A- Homebuyers are at the mercy of builders. They invest money in their homes but have no control over when they will get possession. In some cases, possession has been delayed for more than five years. But all that will change now. The government has handed homebuyers a potent weapon against errant builders. President Ram Nath Kovind has given his nod to promulgate an ordinance amending the insolvency law, recognizing homebuyers as financial creditors to real estate developers. Under the Insolvency and Bankruptcy Code Amendment Ordinance, 2018, homebuyers will get due representation in the committee of creditors (COC) that takes a call on resolution proposals, making them an integral part of the decision making process.

Homebuyers would be able to invoke Section 7 of the IBC against errant developers. Section 7 allows financial creditors to file application seeking insolvency resolution process. The move also comes at a time when many home buyers are facing hardships on account of delayed and incomplete real estate projects. This provision on homebuyers will only affect those builders whose projects began before RERA kicked in. With this amendment, homebuyers will now have a say in the insolvency proceedings that were largely the prerogative of the financial institutions so far. Even if one homebuyer moves the NCLT (National Company Law Tribunal), the company can go in for insolvency. That is the intention of bringing them into the creditors fold.

However, the amended Insolvency and Bankruptcy Code (IBC) does not specify if homebuyers will be treated as secured or unsecured creditors. “The homebuyer will have to prove which category of creditor he is qualified to be as per the agreement with the real estate company. Insolvency and Bankruptcy Board of India will frame the detailed mechanism of representation of the homebuyers on the committee of creditors.
The transactions of home buyers with the builders generally have following features which are matching with the definitions given under the IBC:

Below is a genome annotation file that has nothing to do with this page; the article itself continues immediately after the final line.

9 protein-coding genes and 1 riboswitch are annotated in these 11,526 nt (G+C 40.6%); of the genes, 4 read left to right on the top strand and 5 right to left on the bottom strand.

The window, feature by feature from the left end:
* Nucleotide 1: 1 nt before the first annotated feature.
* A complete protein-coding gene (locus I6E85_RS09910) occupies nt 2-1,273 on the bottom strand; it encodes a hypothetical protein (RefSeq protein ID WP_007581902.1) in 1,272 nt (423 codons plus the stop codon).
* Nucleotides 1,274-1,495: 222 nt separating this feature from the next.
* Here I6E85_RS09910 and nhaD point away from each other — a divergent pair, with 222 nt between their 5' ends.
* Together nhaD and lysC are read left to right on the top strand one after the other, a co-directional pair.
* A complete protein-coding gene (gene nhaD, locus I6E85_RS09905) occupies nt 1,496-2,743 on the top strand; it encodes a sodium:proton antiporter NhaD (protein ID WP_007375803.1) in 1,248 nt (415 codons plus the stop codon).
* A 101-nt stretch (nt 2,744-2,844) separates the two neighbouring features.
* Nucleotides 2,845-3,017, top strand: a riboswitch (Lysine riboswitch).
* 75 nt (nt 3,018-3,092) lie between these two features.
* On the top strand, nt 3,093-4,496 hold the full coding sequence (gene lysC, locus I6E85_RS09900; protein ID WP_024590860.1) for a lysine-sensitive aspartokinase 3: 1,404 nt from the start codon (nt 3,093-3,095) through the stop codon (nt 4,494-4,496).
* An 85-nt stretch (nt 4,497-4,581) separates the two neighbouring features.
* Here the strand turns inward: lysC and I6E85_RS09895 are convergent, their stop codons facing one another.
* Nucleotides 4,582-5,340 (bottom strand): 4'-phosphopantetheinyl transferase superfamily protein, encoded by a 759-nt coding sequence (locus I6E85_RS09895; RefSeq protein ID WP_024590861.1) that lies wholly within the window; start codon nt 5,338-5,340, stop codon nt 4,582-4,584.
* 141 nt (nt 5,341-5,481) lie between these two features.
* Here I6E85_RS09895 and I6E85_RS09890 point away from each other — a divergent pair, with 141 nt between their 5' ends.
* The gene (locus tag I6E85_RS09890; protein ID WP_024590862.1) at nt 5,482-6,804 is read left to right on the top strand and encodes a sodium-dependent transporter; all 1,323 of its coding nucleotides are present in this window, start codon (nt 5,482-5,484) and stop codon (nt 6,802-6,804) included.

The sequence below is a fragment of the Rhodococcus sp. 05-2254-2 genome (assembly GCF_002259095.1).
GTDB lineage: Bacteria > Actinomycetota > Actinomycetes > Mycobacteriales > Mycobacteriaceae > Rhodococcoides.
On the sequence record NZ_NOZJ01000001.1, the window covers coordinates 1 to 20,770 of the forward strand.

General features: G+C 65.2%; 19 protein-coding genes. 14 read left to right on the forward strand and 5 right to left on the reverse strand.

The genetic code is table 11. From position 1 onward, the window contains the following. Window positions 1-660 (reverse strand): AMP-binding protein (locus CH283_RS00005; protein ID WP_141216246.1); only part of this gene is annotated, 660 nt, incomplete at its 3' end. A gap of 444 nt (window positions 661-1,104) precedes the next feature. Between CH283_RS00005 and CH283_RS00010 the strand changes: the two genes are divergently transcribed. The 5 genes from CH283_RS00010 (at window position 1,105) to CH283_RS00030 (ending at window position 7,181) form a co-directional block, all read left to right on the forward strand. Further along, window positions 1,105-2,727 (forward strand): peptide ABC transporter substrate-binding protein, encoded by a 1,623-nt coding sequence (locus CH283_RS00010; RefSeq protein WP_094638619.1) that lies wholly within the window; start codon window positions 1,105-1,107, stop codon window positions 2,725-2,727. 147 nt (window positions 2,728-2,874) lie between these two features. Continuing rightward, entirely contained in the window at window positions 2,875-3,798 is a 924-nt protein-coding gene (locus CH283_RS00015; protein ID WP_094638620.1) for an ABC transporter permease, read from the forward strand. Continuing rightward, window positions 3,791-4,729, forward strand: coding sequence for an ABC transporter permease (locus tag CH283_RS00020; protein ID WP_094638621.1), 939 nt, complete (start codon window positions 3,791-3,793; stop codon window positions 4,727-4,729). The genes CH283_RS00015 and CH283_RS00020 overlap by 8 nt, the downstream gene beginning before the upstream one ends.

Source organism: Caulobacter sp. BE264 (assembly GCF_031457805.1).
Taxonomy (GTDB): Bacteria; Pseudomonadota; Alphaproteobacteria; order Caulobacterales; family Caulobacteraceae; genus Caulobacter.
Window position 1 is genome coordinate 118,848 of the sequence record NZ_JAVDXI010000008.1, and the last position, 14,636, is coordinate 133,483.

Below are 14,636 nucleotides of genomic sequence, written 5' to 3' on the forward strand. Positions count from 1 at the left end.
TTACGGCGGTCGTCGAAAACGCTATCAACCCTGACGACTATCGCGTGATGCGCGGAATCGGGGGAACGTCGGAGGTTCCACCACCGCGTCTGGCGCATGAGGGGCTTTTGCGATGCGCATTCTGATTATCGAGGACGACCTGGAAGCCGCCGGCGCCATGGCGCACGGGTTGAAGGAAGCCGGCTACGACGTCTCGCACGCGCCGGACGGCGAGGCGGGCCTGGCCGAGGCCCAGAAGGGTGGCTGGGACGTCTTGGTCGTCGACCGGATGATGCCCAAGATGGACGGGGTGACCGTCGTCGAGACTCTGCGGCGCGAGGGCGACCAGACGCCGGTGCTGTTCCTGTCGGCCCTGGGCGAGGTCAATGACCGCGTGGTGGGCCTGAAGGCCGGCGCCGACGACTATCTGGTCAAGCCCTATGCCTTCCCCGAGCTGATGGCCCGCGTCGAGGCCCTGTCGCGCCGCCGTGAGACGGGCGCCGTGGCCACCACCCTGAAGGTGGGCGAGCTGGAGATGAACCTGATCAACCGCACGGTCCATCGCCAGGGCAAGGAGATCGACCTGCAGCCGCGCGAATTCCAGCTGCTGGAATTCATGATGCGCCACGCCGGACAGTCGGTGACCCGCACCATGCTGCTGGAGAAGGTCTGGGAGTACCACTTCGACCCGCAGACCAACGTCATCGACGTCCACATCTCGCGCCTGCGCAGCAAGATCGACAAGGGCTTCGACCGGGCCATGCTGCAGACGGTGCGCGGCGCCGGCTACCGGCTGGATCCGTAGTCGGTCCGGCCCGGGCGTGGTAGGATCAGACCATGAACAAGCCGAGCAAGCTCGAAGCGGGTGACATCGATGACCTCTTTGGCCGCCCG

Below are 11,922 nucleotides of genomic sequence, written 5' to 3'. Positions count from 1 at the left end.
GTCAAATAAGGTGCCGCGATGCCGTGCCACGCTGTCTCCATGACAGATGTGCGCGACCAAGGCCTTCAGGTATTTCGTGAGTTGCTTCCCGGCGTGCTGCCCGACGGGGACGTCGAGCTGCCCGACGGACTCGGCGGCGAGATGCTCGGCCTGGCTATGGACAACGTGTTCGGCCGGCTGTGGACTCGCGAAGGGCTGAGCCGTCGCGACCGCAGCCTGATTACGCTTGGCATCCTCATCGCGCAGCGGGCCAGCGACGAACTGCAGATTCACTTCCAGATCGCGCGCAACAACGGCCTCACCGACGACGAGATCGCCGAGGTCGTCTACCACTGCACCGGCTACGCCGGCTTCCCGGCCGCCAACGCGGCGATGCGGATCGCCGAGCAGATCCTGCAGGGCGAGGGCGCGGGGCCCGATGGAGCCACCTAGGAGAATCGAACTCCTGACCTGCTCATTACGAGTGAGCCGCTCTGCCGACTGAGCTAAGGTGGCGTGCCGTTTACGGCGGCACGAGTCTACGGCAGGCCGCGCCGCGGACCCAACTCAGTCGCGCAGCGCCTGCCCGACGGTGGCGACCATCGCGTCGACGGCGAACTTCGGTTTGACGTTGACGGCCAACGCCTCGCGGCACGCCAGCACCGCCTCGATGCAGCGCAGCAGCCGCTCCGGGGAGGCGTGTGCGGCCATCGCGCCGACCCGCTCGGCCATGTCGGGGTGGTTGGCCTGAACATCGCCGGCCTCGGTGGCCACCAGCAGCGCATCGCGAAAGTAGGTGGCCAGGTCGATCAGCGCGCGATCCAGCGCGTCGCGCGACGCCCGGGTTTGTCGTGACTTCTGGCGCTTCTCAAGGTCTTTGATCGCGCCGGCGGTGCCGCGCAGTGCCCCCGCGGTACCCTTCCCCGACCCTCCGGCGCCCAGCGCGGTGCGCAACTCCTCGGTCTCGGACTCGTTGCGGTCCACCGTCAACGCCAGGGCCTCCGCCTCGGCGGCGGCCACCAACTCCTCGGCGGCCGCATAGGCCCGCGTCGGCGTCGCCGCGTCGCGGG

a) The amount of advance given by a home buyer to a builder is a ‘debt’ for the builder as he is under obligation and liability to pay back or deliver the agreed product or service.

b) It is not important if the payment of interest is mandated in the agreement or not

c) The amount of advance is disbursed to builder by home buyer

d) The consideration of giving such advance by home buyer to builder is time value of money as the price for ready home/flat would be much higher than the price in advance booking against advance payment.

e) The builder has raised debt under a transaction of future sale of home/flat and the nature of transaction is covered in the definition of transfer as per section 3(34) & 3(35) of IBC, 2016

f) The transaction of taking advance against an agreement to sell in future is a transaction of future sale as defined under section 5(8)(f) of IBC, 2016

g) The transaction of taking advance against future sale of flat is a transaction having the commercial effect of borrowing for the builder.

The nature of transaction where a builder take an advance from a home /flat buyer against future sale of home /flat matches with the provisions of IBC, 2016 and the debt of the builder is ‘Financial Debt’ and the home buyers are ‘Financial Creditors’.

The amount of advance given by home buyer to builder is a debt in the books of builder and the home buyer is a creditor for builder as per definition of debt u/s 3(11) and definition of creditor u/s 3(10)

b) The home buyer is a financial creditor as per section 5(7) as the amount of advance given by home buyer to builder is a financial debt as per section 5(8) (f).